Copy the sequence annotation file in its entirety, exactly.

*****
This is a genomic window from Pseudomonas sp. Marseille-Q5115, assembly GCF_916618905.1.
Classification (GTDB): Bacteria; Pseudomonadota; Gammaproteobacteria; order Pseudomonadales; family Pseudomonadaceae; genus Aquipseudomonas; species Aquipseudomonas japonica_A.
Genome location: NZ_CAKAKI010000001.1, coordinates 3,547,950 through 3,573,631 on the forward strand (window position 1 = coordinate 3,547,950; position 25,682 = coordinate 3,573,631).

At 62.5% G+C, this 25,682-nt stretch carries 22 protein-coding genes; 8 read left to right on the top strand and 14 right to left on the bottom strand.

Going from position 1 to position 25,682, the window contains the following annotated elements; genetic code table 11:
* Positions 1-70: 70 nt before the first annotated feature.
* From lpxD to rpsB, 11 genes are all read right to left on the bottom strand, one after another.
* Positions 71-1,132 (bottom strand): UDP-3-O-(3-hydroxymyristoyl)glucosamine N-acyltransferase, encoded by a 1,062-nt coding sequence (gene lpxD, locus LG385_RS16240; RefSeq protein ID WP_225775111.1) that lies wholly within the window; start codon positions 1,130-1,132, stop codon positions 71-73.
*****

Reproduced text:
This is a genomic window from Pseudomonas sp. Marseille-Q5115, assembly GCF_916618905.1.
Classification (GTDB): Bacteria; Pseudomonadota; Gammaproteobacteria; order Pseudomonadales; family Pseudomonadaceae; genus Aquipseudomonas; species Aquipseudomonas japonica_A.
Genome location: NZ_CAKAKI010000001.1, coordinates 3,547,950 through 3,573,631 on the forward strand (window position 1 = coordinate 3,547,950; position 25,682 = coordinate 3,573,631).

At 62.5% G+C, this 25,682-nt stretch carries 22 protein-coding genes; 8 read left to right on the top strand and 14 right to left on the bottom strand.

Going from position 1 to position 25,682, the window contains the following annotated elements; genetic code table 11:
* Positions 1-70: 70 nt before the first annotated feature.
* From lpxD to rpsB, 11 genes are all read right to left on the bottom strand, one after another.
* Positions 71-1,132 (bottom strand): UDP-3-O-(3-hydroxymyristoyl)glucosamine N-acyltransferase, encoded by a 1,062-nt coding sequence (gene lpxD, locus LG385_RS16240; RefSeq protein ID WP_225775111.1) that lies wholly within the window; start codon positions 1,130-1,132, stop codon positions 71-73.